Article i 'Tidsskrift for arbejdsliv' no. 3 2001, page 65-85.
Flexibility is not a clear-cut concept. Generally, the concept has positive connotations – without justification, one might add. Flexibility is not at all neutral to power relations. Managers often ignore – unconsciously or deliberately – the fact that changes in one kind of flexibility will affect other kinds of flexibility. It is thus a misconception that enhanced flexibility is positive to all social actors. Whenever a new kind of flexibility is introduced – or rather, whenever a new kind of flexibility is given priority in an enterprise – some employees win by the new work organisation, and others lose.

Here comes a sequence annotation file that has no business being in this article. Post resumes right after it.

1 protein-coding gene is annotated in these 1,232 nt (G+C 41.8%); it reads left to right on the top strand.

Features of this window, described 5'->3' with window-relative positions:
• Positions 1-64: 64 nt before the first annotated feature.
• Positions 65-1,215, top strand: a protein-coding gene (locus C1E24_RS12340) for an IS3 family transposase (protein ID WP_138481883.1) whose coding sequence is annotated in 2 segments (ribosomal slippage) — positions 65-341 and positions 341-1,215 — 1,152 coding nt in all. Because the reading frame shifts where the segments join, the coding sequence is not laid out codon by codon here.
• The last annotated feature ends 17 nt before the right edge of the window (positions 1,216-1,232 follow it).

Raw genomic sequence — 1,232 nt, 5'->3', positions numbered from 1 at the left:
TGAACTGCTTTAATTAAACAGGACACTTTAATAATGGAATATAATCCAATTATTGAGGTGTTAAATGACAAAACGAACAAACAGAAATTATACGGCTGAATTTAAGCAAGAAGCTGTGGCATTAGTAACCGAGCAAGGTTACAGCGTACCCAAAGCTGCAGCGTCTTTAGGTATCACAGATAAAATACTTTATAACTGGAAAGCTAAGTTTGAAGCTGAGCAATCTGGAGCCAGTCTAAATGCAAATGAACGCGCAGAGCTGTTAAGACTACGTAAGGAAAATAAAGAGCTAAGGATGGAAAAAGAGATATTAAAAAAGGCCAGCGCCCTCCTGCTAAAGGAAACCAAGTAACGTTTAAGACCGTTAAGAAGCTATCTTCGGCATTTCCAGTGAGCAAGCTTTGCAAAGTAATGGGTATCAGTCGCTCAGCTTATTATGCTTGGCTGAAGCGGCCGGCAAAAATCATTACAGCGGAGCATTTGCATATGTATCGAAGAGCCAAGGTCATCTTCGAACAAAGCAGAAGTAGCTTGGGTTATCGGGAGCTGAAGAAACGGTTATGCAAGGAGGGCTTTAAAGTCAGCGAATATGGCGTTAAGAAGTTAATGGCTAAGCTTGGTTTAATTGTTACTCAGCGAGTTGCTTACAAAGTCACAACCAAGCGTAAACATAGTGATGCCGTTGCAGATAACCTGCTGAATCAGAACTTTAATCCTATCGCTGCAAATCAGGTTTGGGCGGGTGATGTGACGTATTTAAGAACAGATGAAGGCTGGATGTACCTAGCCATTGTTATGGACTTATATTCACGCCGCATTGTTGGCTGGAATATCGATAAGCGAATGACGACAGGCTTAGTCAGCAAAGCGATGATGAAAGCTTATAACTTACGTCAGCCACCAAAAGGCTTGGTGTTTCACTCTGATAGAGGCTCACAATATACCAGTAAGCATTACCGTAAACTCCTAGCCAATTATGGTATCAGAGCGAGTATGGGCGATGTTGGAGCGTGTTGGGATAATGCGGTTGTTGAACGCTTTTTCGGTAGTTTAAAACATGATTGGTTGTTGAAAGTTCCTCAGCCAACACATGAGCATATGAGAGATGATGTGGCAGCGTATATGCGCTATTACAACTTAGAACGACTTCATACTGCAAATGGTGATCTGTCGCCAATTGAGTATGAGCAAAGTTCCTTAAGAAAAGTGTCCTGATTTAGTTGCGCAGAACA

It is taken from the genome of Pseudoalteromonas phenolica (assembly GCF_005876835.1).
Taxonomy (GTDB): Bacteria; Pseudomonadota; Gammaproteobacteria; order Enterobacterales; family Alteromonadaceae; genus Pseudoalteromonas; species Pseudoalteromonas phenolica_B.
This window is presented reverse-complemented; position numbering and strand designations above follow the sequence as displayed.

In this paper, the consequences of employing different forms of flexibility is discussed on the basis of five case-studies as references. It is shown that management often has problems foreseeing the intended and unintended effects of changing flexibility schemes on cooperation between management and employees, and on solidarity within the workforce. New flexibility schemes can disrupt as well as strengthen solidarity amongst employees, and new flexibility schemes may generate high trust as well as low trust between management and employees (employee representatives). But the better the parties understand the concepts of flexibility and their interconnections, the better the communication between management and employees becomes.